Jett and I quickly noticed small mounds in the sand that resembled small volcanoes. Looking towards the water, their frequency increased dramatically. Near the water’s edge, we were surrounded by a veritable minefield of these things. Not only that, but there were sounds accompanying them, a sort of sizzling, bubbling sound. A persistent white noise, clearly audible, yet hardly the focus. We noticed that many of them had small pink appendages poking out of them. At first, I believed they must be clams. Clams are prevalent–though populations appear to be declining–along the southern Kenai Peninsula; however, I’m familiar with razor clams which leave an indentation in the sand, not the opposite that these things created. Jett reached in to see if he could feel a shell surrounding this new specimen. He quickly took on the challenge of trying to get one of them out of the sand. In typical clam-digging fashion, he dug out the ground beside the mound and then cut in horizontally to get underneath it. The water table was so high and saturated that this become a lot more difficult than it sounds. As soon as he started digging, water began to rapidly fill up his holes. A number of times he was able to get his fingers on one of the animals, but it would quickly slip from his grip and disappear into the muddy puddle that remained of his digging efforts. After a number of failed attempts, he finally caught one and we realized we weren’t dealing with clams after all.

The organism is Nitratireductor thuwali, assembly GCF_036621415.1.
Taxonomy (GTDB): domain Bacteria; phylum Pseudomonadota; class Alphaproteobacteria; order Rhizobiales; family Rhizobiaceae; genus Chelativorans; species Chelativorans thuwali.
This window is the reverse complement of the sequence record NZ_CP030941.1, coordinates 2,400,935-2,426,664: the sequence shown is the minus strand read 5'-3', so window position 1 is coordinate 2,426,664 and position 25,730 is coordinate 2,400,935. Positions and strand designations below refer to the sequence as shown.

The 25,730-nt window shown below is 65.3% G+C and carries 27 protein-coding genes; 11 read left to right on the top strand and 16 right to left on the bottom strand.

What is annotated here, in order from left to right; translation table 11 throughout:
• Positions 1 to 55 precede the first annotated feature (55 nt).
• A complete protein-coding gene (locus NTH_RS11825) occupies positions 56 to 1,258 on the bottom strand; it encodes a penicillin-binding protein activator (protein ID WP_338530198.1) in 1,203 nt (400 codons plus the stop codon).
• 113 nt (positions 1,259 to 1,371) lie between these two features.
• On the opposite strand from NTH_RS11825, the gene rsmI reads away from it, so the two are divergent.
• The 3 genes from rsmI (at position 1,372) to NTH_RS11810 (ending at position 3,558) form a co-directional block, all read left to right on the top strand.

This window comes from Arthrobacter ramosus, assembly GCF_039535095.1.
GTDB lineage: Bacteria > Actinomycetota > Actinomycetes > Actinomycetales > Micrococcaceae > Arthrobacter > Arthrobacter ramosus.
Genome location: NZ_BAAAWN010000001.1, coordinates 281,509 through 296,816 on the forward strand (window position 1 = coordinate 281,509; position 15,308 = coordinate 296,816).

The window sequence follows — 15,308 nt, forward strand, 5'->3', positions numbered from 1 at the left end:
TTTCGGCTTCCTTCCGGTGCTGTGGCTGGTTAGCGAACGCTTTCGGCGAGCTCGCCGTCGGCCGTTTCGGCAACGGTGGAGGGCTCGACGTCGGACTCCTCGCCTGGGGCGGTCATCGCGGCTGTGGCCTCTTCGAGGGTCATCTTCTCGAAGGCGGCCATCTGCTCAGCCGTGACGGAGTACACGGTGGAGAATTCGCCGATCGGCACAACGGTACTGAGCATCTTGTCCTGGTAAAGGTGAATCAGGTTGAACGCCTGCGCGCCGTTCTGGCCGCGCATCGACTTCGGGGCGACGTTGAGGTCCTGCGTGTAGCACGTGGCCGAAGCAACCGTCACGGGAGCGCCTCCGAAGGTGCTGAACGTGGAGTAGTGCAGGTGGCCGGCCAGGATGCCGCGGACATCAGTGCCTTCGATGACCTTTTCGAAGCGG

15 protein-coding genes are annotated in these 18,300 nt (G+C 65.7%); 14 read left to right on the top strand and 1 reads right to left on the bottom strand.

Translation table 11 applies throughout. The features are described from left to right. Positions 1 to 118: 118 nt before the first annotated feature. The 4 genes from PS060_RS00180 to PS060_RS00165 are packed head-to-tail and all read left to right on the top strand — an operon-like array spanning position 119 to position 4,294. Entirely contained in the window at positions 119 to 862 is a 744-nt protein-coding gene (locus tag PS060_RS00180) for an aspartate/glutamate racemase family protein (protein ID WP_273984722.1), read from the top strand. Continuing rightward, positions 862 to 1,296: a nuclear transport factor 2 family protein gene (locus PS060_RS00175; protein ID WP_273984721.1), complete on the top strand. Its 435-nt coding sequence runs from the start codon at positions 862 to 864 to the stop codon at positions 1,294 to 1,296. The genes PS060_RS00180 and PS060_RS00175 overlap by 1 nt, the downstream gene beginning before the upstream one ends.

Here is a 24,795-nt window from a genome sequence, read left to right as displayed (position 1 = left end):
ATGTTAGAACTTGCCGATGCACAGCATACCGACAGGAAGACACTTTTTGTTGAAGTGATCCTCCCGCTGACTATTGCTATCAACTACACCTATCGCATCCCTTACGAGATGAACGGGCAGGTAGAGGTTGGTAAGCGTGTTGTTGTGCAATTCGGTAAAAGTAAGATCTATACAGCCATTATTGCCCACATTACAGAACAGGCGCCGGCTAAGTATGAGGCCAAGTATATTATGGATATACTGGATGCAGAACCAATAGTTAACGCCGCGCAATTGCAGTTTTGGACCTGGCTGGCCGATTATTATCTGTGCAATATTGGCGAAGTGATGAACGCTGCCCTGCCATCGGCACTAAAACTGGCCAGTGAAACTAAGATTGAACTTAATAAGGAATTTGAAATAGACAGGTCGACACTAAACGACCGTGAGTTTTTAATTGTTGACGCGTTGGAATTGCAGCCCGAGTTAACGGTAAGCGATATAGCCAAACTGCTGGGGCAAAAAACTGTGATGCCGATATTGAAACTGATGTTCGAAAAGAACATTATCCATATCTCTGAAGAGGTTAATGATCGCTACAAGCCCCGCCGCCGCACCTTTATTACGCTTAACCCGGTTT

After this, Jett ran off to catch up with his mother and the girls. I continued skirting the water’s edge, looking for life, and snapping photos of the scenery.
I found another kind of worm and spent a few minutes watching it undulate in the shallow water.
The tide moved in quickly. While I’m used to big tides living next to Alaska’s Cook Inlet, which boast some of the largest on our planet, what was remarkable about the tides in Bishop’s Beach on this day were how quickly, yet calmly, they moved in. I’m used to the tide rising in waves; literally. Each wave comes in, breaks, and recedes. On the average, the breaking water comes further and further on shore, and recedes less and less, until the tide turns and the water goes back out. However, at this time and location, it acted in a way I hadn’t experienced before. First of all, the water was glass calm, both near the shore and across the whole of Kachemak Bay. Secondly, it appears the beach in this area is very flat. Both the calmness of the water and the vast flat plain for it to come in on, made for an incoming tide that was truly unique.